$ cat geni_aws_credentials.txt
AWSAccessKeyId=<Your Access Key ID here>
AWSSecretKey=<Your Secret Key Here>

Setup: Configure environment variables

We configure environment variables to add references to the access key id and secret access key as environment variables. We also create copies of the keys and make them accessible to the DiCloud web portal, which uses apache2. Finally, we add references to the access key id and secret key to an S3 configuration file.

$ cd ~/Tutorials/DiCloud
$ nano environment

[ Insert correct values from geni_aws_credentials.txt
    AWS_ACCESS_KEY_ID=
    AWS_SECRET_ACCESS_KEY= ]

$ cat environment >> ~/.bashrc
$ cd ~/Tutorials/DiCloud/ec2/keys
$ cp ./geni_pk.pem ./geni_pk_web.pem
$ sudo chown www-data geni_pk_web.pem
$ sudo chgrp www-data geni_pk_web.pem
$ cp ./geni_cert.pem ./geni_cert_web.pem
$ sudo chown www-data geni_cert_web.pem
$ sudo chgrp www-data geni_cert_web.pem

Add Access Key Id and Secret Access Key to .s3cfg file. Copy .s3cfg file to ~geni/.

$ nano ~/Tutorials/DiCloud/.s3cfg
  
  [ 
    Modify lines specifying access_key and secret_key:
 
       access_key = xxx
       secret_key = xxx
  ]

$ cp ~/Tutorials/DiCloud/.s3cfg ~/.s3cfg

Tutorial: Configuring Amazon for Tutorial Participants

Tutorial participants should download their certificate, private key, key pair, credential.csv, and geni_aws_credentials.txt files by performing the following commands.

$ cd ~/Tutorials/DiCloud/
$ ./key_install geni.cs.umass.edu

Tutorial: Run the DiCloud server

$ cd ~/Tutorials/DiCloud/dicloud/bin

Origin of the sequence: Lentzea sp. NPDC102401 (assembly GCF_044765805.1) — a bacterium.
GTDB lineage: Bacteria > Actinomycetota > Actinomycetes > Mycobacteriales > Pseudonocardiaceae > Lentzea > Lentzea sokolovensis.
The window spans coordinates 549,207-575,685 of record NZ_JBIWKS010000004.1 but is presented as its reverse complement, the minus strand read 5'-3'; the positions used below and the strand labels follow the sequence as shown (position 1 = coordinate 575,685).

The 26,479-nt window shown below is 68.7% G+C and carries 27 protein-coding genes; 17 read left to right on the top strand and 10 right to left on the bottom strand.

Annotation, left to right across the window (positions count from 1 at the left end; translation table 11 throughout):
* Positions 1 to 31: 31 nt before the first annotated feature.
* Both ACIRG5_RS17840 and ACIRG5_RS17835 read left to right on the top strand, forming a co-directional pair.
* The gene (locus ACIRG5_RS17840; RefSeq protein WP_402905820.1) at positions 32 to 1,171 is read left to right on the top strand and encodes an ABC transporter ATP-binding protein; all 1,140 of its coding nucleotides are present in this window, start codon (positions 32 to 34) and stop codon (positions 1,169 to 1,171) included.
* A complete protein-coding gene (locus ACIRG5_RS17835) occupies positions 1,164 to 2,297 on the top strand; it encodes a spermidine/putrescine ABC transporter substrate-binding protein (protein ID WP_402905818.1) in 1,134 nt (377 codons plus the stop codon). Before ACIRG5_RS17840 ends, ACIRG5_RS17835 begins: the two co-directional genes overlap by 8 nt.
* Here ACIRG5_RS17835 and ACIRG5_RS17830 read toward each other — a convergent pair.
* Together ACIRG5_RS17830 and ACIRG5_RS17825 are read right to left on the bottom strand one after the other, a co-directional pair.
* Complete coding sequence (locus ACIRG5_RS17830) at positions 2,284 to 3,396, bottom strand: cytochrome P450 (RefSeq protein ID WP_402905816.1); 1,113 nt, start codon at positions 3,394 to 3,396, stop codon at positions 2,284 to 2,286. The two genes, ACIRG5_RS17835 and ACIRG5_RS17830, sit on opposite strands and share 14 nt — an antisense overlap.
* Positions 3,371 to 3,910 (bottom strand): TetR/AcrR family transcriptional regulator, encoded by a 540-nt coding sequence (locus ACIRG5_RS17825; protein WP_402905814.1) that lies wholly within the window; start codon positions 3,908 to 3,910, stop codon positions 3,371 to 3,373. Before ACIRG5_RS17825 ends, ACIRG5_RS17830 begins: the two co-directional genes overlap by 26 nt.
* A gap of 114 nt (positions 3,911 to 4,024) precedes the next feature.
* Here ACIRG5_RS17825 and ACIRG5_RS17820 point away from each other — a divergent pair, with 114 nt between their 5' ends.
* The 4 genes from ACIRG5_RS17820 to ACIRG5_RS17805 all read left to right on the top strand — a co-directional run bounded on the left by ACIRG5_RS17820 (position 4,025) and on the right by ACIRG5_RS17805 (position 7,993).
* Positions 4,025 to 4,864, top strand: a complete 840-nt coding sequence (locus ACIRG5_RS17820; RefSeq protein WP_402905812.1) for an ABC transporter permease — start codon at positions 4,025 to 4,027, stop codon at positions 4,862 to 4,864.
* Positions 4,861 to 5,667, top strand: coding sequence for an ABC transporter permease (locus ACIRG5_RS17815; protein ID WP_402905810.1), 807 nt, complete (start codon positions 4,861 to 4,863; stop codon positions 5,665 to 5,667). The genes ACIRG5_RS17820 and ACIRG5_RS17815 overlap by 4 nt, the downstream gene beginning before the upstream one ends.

$ ./dicloud_server.sh

Tutorial: Using the DiCloud console

Open a new terminal. We run ntpdate to make sure the time is accurate. Amazon will fail calls from machines with inaccurate local time.

$ sudo ntpdate ntp.ubuntu.com
$ cd ~/Tutorials/DiCloud/dicloud/bin
$ ./dicloud_console.sh
dicloud - not connected>connect localhost 1099
Connecting to //localhost:1099/dicloud/server
dicloud - //localhost:1099>ec2 start /home/geni/Tutorials/DiCloud/ec2/keys/geni_cert$
dicloud - //localhost:1099>help
Commands available for the main menu are:
add credit amount_of_money
   Add credit to the AWS account
billing history history_size csv|html
   Get the AWS account activity history in CSV or HTML format (a history of 0 retrie$
connect DiCloudServerHostName RmiPortNumber
   Connects to the DiCloud server
ebs attach cert.pem pk.pem ec2_region ebs_volume_id ec2_instance_id device_name
   Attach an EBS volume (ebs_volume_id) to the running instance (ec2_instance_id) as$
ebs create cert.pem pk.pem size_in_gb ec2_region ec2_availability_zone
   Create an EBS volume
ebs delete cert.pem pk.pem volume_id ec2_region
   Delete an EBS volume
ebs detach cert.pem pk.pem ec2_region ebs_volume_id
   Detach EBS volume ebs_volume_id from its EC2 instance
ebs probe cert.pem pk.pem volume_id ec2_region ascii|html